Europe's trump card: mandatory energy renovation
In these dark and uncertain economic times, we Europeans hang on to the tiniest sliver of hope. So when a silver lining appears on the energy efficiency front, let’s rejoice:
“The current rate and quality of building renovation needs to be substantially scaled up in order to allow the EU to significantly reduce the energy consumption of the existing buildings stock by 80 %, relative to 2010 levels, by 2050”
This is right out of a resolution on the Energy Roadmap 2050 passed on March 14th, 2013, by the European Parliament. The 80% reduction target may make some MEPs uneasy. ‘Unrealistic!’ some will warn. Others will shriek.
The truth is this is just about the most pragmatic energy policy the EU could adopt right now. Energy-wise, Europe is in quite an unenviable position: it is highly dependent on oil and gas imports, and its energy dependence is only growing with each passing year.
Worse: most of this gas is imported from outside the EU. Central and Eastern Europe are especially dependent on Russian gas, with Austria getting 67% of its gas from Europe’s Eastern neighbour, Hungary 70%, the Czech Republic 88%, Poland 90%, and Estonia, Finland and Slovak Republic a full 100%! The situation isn’t much better in Southern Europe, with the majority of imports coming from Northern Africa and the Middle East, notably in Italy (65% of gas imports from these two regions), Spain (90%) and Portugal (100%).
With 38% of total European gas imports directly consumed by buildings in 2010, this is where the buildings sector can take centre stage.
Beyond gas, buildings energy expenditures gobble up a significant portion of GDP. Energy bills in the residential sector alone can add up to 4% of GDP in some IEA member countries (see chart)!
There is now a general consensus in the EU on the need to retrofit the 25 billion sq.m. of useful floor space, most of which was built before the first building energy codes were adopted. It’s also clear that with an energy renovation rate way below 1% – mostly shallow energy renovation at that – the EU will never achieve its 2020 target no matter how much tax payers money is poured into energy renovation.
The good news is that the necessary commitments are already in place, such as in Article 4 of the EED, with this requirement to:
“establish a long-term strategy for mobilizing investment in the renovation of the national stock of residential and commercial buildings, both public and private”
These few words have turned Brussels and other EU capitals into bubbling breeding grounds to imagine and discuss renovation strategies. Not a day goes by without a request from one of our member countries asking me about renovation best practices. I have but one answer: we only know of some individual good practices at reduced scales, with very small impacts. Scaling up deep renovation for national prime time is still something we need to invent all together.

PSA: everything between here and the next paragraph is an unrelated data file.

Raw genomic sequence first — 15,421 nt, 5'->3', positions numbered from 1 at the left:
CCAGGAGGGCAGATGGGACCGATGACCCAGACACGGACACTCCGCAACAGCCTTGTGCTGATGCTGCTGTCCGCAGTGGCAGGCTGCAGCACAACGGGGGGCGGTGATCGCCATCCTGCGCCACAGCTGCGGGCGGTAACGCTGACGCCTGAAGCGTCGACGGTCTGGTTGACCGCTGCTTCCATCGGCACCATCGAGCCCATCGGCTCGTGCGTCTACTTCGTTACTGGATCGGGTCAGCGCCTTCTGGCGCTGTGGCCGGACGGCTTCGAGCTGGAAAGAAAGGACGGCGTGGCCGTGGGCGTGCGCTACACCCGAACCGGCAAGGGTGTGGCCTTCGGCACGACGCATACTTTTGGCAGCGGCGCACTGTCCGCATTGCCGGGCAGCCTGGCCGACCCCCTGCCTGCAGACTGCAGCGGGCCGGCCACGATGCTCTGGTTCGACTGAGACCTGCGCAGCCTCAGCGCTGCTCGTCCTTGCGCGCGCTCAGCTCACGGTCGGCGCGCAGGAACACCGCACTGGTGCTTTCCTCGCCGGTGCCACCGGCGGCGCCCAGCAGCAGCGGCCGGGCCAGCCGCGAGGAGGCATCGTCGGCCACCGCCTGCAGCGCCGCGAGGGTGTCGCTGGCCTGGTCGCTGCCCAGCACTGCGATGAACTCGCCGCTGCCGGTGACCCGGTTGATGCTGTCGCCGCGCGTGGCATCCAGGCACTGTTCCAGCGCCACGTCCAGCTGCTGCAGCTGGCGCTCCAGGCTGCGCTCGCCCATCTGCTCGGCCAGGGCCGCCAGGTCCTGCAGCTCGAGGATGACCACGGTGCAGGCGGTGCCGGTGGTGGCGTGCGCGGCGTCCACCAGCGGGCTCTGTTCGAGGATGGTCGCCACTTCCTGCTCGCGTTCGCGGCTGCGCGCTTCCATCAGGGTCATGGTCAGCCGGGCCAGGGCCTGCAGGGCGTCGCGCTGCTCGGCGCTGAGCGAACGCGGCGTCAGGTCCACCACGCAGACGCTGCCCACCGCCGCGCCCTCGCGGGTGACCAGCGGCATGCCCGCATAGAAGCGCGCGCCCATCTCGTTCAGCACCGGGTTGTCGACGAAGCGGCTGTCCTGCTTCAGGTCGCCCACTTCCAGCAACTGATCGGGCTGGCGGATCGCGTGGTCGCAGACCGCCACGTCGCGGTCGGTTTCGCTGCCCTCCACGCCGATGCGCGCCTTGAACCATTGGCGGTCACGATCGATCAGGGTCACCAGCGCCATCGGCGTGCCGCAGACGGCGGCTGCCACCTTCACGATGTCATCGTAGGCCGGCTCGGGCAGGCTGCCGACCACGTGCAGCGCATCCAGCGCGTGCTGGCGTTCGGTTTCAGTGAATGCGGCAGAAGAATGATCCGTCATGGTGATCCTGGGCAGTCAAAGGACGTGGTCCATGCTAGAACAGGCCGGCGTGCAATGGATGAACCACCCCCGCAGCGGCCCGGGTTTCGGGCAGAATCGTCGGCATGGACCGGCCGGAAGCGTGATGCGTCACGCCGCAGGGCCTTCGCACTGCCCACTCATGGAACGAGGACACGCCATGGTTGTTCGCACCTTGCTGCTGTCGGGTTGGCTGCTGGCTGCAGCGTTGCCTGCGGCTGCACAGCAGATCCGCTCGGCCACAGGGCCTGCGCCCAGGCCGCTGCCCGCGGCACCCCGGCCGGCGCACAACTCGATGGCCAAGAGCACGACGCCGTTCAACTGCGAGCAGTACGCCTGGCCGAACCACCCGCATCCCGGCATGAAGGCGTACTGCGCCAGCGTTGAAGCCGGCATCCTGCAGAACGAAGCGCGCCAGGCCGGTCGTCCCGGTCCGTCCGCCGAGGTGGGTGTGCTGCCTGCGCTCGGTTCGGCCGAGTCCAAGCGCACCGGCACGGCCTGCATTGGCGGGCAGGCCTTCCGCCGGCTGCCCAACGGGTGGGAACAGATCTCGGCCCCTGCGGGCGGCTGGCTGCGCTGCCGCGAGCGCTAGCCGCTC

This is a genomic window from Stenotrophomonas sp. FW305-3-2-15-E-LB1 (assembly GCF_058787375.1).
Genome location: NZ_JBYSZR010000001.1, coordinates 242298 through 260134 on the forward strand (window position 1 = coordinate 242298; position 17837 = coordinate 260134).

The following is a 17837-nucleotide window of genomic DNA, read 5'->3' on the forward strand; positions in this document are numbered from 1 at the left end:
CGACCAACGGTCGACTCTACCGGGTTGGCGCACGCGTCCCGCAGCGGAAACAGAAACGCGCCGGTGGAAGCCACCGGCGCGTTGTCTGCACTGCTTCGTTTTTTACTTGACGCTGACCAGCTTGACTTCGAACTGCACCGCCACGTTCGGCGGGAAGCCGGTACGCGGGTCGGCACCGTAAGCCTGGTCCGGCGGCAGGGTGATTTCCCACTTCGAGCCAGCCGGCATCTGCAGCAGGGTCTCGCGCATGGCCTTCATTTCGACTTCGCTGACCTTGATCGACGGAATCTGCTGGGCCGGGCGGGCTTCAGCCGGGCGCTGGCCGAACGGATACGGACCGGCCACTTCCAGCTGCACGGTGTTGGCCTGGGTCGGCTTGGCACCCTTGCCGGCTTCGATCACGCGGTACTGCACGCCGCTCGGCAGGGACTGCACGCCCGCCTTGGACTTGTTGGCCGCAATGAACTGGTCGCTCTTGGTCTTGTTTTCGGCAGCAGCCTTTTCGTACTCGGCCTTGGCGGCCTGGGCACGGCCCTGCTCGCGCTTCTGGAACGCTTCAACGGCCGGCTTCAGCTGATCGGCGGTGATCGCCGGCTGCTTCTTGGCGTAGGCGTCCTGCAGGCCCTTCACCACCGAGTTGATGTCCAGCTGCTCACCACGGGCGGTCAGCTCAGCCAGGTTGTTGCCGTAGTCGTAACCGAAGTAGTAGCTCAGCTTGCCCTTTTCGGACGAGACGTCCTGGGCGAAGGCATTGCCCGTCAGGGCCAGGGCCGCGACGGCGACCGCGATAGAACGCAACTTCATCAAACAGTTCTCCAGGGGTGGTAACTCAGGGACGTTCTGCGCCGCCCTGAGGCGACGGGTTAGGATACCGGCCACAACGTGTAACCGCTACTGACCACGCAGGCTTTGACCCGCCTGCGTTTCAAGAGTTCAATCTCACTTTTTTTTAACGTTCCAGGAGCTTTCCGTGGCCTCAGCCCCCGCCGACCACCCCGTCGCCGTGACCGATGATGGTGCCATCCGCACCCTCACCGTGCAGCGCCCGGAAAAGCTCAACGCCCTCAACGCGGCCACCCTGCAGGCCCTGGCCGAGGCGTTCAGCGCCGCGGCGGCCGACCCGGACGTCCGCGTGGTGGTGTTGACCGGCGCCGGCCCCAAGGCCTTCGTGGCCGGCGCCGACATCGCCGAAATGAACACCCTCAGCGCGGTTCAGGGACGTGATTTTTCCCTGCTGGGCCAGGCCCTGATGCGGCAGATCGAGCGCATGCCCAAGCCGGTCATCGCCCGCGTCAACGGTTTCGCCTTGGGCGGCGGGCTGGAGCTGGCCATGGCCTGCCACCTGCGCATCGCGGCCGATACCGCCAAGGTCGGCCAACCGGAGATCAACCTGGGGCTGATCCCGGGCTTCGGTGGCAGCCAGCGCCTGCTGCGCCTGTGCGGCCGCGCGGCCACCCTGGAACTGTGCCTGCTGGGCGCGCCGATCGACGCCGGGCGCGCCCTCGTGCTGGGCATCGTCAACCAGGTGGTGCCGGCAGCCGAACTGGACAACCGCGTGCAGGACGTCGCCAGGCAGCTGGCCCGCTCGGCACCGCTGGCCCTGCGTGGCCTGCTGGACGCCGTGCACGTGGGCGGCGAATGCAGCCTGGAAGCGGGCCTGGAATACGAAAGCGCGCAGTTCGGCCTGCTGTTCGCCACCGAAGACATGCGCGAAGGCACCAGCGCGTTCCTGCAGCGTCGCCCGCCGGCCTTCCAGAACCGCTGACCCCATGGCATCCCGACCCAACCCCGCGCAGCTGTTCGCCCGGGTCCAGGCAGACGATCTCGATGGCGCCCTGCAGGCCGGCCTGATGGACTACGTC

Renovating the existing buildings stock needs to be considered in the broader economic context. In many European countries, the construction sector was smashed to smithereens when the real estate bubble burst – indeed, it got a beating even in countries where real estate extravaganza had remained limited. Yet the construction sector still represents almost 10% of EU GDP and accounts for around 31% of industrial employment. In this period of economic turmoil, resuscitating this vital sector could be a key to a sustained recovery. This is exactly what an ambitious EU-wide energy renovation programme has to offer.
The latest World Energy Outlook 2012 has explained what we need to do in Europe:
“Require deep renovations of existing buildings, incorporate stringent energy requirements and provide resources necessary for effective implementation”
The way forward is clear. First, work on a regulation that will make energy renovation mandatory in the upcoming years. Second, prepare market actors, from construction companies to commercial banks, so that the stage is set when energy renovation finally becomes mandatory.
In the meantime, the least we could do is to make energy renovation mandatory each time a renovation is conducted, regardless of size or building type. Finland is already leading the way on this front with its latest regulation.
Winston Churchill, who knew a thing or two about overcoming crises, once said:
“Once in a while you will stumble upon the truth but most of us manage to pick ourselves up and hurry along as if nothing had happened.”
If by chance representatives from the Irish presidency and other EU institutions happened to stumble on this blog, let’s hope they won’t hurry along. Let’s hope they choose to play Europe’s trump card. Let’s hope they make energy renovation mandatory!
This post was published for the first time on April 25, 2013 on the IEA sustainable building centre web site, www.iea.org